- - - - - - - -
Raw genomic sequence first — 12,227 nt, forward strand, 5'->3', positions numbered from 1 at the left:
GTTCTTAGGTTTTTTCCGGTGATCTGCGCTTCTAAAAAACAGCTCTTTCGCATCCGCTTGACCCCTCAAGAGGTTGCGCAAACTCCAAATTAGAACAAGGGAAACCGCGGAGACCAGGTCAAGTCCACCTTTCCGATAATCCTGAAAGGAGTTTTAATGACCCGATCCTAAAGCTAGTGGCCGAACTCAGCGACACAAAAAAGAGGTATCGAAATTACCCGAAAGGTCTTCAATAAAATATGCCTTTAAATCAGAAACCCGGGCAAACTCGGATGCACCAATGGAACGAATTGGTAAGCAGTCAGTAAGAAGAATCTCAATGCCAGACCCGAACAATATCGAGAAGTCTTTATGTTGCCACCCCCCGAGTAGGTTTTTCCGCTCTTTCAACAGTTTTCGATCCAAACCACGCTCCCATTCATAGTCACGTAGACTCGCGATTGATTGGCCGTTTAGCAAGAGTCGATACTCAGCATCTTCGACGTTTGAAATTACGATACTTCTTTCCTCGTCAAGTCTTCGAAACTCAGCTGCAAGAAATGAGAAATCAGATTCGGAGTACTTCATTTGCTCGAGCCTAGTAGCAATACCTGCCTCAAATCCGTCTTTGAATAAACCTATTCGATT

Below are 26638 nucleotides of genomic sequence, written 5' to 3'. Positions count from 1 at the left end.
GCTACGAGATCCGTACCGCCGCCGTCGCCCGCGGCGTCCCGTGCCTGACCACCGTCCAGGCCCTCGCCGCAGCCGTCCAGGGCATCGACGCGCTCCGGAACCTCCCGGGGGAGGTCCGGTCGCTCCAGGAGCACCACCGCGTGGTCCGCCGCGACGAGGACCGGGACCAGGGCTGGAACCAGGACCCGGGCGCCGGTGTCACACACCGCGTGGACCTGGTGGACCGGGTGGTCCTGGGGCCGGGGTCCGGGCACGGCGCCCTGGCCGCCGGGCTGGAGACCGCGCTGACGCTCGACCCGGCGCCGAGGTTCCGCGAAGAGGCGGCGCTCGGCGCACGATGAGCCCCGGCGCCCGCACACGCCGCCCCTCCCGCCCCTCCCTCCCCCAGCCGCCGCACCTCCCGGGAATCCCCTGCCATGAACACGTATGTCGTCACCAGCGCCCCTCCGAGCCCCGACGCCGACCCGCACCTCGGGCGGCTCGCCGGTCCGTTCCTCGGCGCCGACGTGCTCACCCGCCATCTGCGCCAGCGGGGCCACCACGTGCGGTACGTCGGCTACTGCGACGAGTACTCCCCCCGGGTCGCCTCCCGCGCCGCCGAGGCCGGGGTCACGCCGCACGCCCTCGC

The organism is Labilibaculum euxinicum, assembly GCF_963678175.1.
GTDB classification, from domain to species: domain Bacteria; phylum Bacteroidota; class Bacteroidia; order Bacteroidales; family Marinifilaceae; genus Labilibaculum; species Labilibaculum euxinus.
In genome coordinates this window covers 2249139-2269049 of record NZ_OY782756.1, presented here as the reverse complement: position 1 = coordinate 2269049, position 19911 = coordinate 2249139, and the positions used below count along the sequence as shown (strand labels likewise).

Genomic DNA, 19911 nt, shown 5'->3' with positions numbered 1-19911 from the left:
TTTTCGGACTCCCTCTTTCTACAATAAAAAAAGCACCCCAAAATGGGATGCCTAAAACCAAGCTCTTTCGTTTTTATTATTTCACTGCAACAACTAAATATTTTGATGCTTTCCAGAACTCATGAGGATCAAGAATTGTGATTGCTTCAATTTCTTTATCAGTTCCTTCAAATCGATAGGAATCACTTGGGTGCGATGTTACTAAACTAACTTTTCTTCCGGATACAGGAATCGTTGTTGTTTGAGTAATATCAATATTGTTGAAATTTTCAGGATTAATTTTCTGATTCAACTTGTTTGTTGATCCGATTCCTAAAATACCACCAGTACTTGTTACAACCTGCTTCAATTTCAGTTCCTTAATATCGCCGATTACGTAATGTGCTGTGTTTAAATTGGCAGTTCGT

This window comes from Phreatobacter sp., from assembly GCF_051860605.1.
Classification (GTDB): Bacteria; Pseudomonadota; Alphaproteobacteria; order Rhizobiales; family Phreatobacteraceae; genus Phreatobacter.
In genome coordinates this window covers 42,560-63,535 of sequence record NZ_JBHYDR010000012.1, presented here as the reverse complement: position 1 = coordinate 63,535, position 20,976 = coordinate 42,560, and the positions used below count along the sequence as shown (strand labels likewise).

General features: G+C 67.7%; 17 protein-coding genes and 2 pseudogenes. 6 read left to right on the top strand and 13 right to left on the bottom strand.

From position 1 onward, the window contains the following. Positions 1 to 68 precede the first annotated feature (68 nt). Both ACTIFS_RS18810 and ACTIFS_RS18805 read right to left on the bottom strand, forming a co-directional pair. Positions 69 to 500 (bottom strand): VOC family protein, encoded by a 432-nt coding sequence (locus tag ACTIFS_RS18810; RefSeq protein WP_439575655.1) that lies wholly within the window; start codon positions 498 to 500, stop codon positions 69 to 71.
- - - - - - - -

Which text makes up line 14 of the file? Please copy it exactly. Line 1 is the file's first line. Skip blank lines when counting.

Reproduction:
From position 1 onward, the window contains the following. Positions 1 to 68 precede the first annotated feature (68 nt). Both ACTIFS_RS18810 and ACTIFS_RS18805 read right to left on the bottom strand, forming a co-directional pair. Positions 69 to 500 (bottom strand): VOC family protein, encoded by a 432-nt coding sequence (locus tag ACTIFS_RS18810; RefSeq protein WP_439575655.1) that lies wholly within the window; start codon positions 498 to 500, stop codon positions 69 to 71.